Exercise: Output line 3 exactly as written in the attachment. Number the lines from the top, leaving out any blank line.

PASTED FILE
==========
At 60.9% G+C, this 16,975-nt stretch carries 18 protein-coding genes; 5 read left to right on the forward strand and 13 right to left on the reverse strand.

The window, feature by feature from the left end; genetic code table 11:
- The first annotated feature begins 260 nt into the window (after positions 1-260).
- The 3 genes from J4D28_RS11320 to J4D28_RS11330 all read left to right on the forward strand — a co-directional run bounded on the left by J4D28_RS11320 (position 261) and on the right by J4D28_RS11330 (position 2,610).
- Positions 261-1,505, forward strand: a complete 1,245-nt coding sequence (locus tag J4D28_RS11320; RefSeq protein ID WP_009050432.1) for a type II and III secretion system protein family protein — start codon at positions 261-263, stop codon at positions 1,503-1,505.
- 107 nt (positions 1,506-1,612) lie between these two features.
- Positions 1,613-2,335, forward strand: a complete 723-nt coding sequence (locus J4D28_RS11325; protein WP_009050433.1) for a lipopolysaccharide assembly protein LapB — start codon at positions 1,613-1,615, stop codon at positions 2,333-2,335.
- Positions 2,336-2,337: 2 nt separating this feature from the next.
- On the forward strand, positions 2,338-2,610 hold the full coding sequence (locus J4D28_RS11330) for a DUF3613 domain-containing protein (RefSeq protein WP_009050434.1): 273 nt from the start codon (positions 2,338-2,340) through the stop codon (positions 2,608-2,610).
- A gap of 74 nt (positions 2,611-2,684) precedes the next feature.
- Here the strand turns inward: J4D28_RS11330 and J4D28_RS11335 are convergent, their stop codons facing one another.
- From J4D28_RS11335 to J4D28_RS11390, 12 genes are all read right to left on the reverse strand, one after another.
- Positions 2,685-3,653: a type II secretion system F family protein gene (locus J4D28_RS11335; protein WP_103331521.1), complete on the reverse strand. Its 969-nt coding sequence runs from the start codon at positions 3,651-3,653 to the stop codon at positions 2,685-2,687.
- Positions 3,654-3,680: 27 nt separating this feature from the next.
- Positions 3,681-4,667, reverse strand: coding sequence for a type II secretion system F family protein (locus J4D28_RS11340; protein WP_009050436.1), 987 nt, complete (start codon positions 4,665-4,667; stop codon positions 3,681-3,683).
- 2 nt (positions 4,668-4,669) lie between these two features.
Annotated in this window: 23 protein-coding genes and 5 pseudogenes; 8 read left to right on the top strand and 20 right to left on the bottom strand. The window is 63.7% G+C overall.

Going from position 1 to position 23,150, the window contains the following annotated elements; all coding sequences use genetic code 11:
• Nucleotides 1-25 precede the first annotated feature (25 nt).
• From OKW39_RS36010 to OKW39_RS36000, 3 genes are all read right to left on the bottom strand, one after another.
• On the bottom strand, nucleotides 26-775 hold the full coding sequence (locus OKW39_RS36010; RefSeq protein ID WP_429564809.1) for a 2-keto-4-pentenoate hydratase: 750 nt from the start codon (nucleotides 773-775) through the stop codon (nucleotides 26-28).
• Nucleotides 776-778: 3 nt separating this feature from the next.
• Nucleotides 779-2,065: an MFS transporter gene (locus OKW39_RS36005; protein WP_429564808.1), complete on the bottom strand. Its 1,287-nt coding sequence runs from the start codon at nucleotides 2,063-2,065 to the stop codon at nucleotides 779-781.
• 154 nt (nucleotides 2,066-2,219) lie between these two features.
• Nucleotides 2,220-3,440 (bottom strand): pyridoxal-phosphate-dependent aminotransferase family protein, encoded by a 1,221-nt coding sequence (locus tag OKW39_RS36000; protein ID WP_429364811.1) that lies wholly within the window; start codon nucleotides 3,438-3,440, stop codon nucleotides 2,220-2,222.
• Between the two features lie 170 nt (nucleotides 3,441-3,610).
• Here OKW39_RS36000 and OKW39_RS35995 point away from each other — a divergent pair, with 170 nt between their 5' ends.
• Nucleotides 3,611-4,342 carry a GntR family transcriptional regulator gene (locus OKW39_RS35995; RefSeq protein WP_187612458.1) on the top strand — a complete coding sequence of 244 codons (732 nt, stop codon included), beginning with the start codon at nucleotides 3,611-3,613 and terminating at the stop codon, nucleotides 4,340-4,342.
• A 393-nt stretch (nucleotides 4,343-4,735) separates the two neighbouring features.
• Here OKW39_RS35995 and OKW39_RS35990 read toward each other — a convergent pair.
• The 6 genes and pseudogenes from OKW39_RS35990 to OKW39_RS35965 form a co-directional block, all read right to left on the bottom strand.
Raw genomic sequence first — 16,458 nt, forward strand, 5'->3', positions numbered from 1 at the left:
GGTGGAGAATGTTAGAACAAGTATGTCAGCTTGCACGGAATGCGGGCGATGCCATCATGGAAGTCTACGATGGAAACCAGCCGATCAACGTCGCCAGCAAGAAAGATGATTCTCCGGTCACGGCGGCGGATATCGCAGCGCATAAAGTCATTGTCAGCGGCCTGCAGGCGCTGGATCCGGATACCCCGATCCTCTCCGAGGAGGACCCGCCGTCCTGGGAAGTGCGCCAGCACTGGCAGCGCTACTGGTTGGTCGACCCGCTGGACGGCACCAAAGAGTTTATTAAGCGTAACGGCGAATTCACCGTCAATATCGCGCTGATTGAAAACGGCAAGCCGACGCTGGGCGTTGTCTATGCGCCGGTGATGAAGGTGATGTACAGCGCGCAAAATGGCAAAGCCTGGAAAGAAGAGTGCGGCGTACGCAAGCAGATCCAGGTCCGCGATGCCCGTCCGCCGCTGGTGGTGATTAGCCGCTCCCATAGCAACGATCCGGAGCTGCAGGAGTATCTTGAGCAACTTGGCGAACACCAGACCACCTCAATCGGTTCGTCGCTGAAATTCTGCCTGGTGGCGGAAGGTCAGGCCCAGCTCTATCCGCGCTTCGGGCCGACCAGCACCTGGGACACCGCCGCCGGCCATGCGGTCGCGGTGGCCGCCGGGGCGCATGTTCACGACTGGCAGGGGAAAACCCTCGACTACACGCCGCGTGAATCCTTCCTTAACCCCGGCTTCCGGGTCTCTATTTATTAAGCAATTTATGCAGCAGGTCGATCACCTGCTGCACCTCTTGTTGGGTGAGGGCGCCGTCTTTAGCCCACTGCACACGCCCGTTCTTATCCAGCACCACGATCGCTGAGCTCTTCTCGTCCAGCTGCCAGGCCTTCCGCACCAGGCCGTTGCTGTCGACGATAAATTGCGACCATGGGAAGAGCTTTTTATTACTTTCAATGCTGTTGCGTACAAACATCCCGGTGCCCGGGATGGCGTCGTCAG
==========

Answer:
- The first annotated feature begins 260 nt into the window (after positions 1-260).